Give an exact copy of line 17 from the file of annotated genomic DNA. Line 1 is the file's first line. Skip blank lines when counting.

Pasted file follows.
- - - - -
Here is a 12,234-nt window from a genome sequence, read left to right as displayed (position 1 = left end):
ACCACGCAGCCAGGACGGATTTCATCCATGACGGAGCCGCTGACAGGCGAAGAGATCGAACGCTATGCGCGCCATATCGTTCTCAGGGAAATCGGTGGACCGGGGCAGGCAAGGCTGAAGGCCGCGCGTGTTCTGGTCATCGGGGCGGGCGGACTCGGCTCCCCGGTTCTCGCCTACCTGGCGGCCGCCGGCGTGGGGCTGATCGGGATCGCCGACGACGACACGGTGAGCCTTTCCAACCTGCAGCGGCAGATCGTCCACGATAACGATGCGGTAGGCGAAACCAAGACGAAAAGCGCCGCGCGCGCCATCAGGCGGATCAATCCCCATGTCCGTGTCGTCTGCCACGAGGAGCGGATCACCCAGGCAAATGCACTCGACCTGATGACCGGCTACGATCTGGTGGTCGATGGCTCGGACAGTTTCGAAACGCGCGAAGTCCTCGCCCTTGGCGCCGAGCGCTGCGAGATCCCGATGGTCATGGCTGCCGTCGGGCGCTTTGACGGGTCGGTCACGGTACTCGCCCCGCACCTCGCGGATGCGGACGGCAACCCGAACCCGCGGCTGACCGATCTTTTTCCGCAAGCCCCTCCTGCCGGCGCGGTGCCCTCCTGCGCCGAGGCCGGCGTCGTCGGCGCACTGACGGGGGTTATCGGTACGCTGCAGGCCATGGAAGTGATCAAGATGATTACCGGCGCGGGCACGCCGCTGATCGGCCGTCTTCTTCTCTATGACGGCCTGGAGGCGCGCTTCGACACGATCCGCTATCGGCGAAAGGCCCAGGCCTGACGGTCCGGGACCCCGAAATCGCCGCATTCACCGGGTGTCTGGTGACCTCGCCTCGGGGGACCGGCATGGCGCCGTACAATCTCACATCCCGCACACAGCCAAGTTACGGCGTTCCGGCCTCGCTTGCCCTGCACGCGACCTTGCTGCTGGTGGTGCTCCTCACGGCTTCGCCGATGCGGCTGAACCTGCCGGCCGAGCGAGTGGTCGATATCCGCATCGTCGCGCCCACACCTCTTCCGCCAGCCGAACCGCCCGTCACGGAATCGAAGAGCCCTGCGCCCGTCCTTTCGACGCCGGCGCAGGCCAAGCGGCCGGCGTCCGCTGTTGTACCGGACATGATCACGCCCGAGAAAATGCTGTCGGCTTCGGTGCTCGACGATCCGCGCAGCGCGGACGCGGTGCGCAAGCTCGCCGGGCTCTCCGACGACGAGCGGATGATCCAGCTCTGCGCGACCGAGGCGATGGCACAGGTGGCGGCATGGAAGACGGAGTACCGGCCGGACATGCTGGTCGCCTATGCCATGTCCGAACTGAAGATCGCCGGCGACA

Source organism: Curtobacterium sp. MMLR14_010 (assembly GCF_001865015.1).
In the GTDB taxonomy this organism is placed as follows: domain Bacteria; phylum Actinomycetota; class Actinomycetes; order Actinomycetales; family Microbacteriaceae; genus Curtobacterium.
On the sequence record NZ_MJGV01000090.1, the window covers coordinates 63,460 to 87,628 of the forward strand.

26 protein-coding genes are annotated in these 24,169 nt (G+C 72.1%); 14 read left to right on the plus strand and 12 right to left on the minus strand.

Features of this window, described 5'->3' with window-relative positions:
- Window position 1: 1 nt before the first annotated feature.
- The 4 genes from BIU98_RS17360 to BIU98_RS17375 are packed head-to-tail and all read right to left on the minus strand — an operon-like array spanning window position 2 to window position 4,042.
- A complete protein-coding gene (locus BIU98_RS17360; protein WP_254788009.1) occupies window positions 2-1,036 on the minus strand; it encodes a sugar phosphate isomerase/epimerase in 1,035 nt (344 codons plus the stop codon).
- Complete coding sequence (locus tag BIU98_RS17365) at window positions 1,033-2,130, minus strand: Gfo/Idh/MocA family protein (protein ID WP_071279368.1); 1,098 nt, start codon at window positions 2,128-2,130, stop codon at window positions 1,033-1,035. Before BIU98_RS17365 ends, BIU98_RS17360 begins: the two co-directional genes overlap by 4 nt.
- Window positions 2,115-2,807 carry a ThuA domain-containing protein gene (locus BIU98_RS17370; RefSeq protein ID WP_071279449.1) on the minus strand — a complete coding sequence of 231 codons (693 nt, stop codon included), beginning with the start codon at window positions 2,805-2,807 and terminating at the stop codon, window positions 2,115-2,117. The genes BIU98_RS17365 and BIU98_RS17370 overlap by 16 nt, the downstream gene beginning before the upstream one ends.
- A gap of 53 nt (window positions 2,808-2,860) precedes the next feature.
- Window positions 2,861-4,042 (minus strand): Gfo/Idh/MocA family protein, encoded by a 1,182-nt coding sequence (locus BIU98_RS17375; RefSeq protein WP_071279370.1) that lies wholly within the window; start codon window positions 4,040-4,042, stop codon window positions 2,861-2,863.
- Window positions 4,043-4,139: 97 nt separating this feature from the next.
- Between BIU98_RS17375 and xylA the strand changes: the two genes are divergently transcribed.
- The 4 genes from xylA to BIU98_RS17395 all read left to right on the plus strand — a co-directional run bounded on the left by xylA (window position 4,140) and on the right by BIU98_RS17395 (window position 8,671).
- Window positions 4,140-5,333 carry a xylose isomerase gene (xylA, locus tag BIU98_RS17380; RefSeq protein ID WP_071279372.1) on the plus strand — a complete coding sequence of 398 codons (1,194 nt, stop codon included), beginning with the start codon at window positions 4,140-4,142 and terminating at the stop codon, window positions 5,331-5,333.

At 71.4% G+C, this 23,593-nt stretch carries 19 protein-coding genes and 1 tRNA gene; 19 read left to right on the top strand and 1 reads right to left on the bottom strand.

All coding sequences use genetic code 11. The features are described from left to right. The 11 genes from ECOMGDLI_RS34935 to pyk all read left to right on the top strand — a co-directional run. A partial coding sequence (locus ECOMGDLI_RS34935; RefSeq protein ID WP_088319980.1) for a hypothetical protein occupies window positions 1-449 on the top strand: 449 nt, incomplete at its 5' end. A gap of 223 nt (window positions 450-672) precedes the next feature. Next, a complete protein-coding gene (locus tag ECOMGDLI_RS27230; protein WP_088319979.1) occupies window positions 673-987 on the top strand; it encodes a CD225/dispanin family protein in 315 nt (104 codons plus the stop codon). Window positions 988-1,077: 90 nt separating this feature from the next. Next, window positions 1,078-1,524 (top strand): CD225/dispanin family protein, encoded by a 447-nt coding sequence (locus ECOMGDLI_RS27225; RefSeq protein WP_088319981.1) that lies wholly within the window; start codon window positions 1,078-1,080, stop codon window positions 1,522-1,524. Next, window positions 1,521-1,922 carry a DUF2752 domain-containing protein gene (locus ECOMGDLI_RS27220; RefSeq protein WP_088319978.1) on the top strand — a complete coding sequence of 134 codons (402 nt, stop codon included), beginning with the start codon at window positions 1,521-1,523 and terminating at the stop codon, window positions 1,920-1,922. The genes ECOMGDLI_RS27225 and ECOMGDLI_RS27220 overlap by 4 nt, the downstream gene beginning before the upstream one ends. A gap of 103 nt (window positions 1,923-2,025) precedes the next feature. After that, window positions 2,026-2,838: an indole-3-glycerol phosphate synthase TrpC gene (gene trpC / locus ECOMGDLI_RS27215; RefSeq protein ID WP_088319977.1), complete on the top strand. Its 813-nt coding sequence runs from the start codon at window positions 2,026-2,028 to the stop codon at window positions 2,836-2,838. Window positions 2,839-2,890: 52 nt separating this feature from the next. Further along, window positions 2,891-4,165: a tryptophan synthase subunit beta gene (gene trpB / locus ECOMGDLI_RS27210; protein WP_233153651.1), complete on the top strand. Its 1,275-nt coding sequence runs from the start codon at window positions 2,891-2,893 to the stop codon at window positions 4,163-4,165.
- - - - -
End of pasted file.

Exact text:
- The 4 genes from xylA to BIU98_RS17395 all read left to right on the plus strand — a co-directional run bounded on the left by xylA (window position 4,140) and on the right by BIU98_RS17395 (window position 8,671).